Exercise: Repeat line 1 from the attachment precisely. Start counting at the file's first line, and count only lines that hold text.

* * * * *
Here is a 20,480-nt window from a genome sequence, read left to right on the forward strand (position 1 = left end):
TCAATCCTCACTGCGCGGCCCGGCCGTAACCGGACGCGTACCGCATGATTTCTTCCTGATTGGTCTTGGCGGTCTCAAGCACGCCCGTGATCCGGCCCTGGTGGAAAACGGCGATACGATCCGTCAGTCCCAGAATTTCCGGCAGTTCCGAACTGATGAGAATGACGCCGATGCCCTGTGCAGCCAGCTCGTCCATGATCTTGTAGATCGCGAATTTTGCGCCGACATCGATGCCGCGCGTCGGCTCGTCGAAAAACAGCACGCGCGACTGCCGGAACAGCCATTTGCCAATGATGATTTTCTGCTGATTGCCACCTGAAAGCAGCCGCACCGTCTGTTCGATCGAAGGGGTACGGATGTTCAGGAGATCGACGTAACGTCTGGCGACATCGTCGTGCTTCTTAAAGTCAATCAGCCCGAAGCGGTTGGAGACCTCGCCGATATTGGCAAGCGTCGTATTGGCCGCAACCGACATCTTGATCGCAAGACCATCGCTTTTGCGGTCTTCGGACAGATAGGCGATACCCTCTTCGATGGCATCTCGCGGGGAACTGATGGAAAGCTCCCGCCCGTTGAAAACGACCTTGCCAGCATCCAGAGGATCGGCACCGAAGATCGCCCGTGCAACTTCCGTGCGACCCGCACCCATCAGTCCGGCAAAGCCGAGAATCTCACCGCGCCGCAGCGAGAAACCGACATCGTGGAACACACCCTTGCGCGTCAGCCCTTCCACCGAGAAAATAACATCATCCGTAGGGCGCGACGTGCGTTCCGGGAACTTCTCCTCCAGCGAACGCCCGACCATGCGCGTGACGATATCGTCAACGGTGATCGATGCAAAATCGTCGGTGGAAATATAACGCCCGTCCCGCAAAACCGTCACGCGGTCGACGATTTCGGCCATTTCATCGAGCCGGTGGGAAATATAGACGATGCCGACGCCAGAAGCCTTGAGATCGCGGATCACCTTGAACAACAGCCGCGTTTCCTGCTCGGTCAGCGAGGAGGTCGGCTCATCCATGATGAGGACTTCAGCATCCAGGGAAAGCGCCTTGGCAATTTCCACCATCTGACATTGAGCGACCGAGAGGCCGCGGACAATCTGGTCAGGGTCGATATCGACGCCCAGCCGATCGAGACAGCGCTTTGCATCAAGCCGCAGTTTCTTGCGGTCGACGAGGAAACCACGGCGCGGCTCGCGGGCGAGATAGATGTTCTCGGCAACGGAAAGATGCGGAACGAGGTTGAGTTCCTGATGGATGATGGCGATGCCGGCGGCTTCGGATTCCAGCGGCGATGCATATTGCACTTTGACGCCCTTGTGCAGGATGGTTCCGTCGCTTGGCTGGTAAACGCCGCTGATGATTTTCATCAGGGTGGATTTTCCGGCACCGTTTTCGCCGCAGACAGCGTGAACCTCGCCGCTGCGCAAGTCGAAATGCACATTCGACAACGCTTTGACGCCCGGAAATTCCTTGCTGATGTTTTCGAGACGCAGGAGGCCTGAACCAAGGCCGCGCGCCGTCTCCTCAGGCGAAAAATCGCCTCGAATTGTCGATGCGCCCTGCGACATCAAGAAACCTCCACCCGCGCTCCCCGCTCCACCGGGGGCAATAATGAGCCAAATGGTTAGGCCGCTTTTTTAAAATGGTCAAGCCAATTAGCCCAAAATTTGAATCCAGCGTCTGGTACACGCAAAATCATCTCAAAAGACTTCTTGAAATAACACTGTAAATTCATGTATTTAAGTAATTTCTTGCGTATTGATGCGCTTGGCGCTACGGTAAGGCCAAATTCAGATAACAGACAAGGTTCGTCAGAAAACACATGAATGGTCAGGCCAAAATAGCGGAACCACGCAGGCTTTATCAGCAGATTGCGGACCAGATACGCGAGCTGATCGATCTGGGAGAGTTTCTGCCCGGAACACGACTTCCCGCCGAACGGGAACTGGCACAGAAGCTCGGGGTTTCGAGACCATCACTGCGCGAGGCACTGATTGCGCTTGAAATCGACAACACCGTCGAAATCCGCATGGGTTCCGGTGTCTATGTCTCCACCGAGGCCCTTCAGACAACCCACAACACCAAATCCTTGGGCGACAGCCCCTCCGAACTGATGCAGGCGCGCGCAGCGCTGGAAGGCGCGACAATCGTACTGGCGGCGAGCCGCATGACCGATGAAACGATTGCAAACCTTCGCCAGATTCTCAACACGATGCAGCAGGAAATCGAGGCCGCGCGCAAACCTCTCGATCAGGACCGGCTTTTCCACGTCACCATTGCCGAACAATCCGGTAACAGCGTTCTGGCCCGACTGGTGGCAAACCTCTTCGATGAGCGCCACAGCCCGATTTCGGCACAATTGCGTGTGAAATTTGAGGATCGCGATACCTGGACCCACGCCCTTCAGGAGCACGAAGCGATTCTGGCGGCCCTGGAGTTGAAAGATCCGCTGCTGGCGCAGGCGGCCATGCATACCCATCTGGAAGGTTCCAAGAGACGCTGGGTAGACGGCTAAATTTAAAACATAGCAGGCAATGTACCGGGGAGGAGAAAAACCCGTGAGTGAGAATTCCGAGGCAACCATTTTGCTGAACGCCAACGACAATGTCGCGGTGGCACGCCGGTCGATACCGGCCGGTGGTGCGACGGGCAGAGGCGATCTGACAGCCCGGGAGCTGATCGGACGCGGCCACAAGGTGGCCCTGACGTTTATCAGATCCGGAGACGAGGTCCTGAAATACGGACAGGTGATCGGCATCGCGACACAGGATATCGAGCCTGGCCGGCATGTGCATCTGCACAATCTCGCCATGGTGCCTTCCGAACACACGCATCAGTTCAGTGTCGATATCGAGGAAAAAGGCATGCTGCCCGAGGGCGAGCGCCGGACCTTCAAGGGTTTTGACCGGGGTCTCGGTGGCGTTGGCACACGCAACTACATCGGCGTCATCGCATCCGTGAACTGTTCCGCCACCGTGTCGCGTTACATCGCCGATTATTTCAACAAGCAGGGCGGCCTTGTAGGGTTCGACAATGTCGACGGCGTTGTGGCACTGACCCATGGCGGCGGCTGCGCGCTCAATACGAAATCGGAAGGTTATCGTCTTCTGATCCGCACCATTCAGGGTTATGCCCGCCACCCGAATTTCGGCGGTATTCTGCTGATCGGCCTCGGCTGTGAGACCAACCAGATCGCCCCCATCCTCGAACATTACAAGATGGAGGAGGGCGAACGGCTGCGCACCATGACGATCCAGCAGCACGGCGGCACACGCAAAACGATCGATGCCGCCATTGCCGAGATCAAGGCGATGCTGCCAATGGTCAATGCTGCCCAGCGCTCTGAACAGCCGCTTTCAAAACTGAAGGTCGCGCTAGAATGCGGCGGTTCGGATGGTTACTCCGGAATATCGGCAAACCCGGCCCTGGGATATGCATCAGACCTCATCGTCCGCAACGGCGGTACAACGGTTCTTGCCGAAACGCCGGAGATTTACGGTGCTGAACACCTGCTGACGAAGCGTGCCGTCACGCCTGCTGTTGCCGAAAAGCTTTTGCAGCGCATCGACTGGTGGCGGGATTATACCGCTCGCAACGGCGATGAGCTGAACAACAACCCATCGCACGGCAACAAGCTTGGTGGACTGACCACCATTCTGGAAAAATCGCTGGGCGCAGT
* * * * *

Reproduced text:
Here is a 20,480-nt window from a genome sequence, read left to right on the forward strand (position 1 = left end):